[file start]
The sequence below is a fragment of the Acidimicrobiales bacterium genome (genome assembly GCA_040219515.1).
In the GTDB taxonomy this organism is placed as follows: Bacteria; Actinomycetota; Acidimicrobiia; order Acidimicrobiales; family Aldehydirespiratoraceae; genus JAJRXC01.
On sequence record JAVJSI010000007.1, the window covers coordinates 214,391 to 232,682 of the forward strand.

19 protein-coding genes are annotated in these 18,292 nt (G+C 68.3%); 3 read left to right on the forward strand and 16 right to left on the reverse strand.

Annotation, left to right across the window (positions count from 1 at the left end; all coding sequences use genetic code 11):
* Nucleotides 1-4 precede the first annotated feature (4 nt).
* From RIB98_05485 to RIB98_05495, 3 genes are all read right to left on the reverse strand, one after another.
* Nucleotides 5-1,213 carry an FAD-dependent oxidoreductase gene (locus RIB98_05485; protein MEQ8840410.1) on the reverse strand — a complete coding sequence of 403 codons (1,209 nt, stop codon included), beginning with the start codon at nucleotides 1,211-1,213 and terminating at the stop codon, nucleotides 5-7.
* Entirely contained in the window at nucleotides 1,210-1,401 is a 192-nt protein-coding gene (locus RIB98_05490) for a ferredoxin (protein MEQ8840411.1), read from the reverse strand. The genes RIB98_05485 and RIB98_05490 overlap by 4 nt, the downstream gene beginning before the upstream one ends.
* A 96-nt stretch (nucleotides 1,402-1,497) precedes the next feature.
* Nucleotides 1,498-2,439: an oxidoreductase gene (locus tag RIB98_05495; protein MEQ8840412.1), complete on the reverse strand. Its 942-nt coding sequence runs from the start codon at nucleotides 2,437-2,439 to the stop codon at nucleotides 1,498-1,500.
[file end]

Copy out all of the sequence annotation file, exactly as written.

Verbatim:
The sequence below is a fragment of the Acidimicrobiales bacterium genome (genome assembly GCA_040219515.1).
In the GTDB taxonomy this organism is placed as follows: Bacteria; Actinomycetota; Acidimicrobiia; order Acidimicrobiales; family Aldehydirespiratoraceae; genus JAJRXC01.
On sequence record JAVJSI010000007.1, the window covers coordinates 214,391 to 232,682 of the forward strand.

19 protein-coding genes are annotated in these 18,292 nt (G+C 68.3%); 3 read left to right on the forward strand and 16 right to left on the reverse strand.

Annotation, left to right across the window (positions count from 1 at the left end; all coding sequences use genetic code 11):
* Nucleotides 1-4 precede the first annotated feature (4 nt).
* From RIB98_05485 to RIB98_05495, 3 genes are all read right to left on the reverse strand, one after another.
* Nucleotides 5-1,213 carry an FAD-dependent oxidoreductase gene (locus RIB98_05485; protein MEQ8840410.1) on the reverse strand — a complete coding sequence of 403 codons (1,209 nt, stop codon included), beginning with the start codon at nucleotides 1,211-1,213 and terminating at the stop codon, nucleotides 5-7.
* Entirely contained in the window at nucleotides 1,210-1,401 is a 192-nt protein-coding gene (locus RIB98_05490) for a ferredoxin (protein MEQ8840411.1), read from the reverse strand. The genes RIB98_05485 and RIB98_05490 overlap by 4 nt, the downstream gene beginning before the upstream one ends.
* A 96-nt stretch (nucleotides 1,402-1,497) precedes the next feature.
* Nucleotides 1,498-2,439: an oxidoreductase gene (locus tag RIB98_05495; protein MEQ8840412.1), complete on the reverse strand. Its 942-nt coding sequence runs from the start codon at nucleotides 2,437-2,439 to the stop codon at nucleotides 1,498-1,500.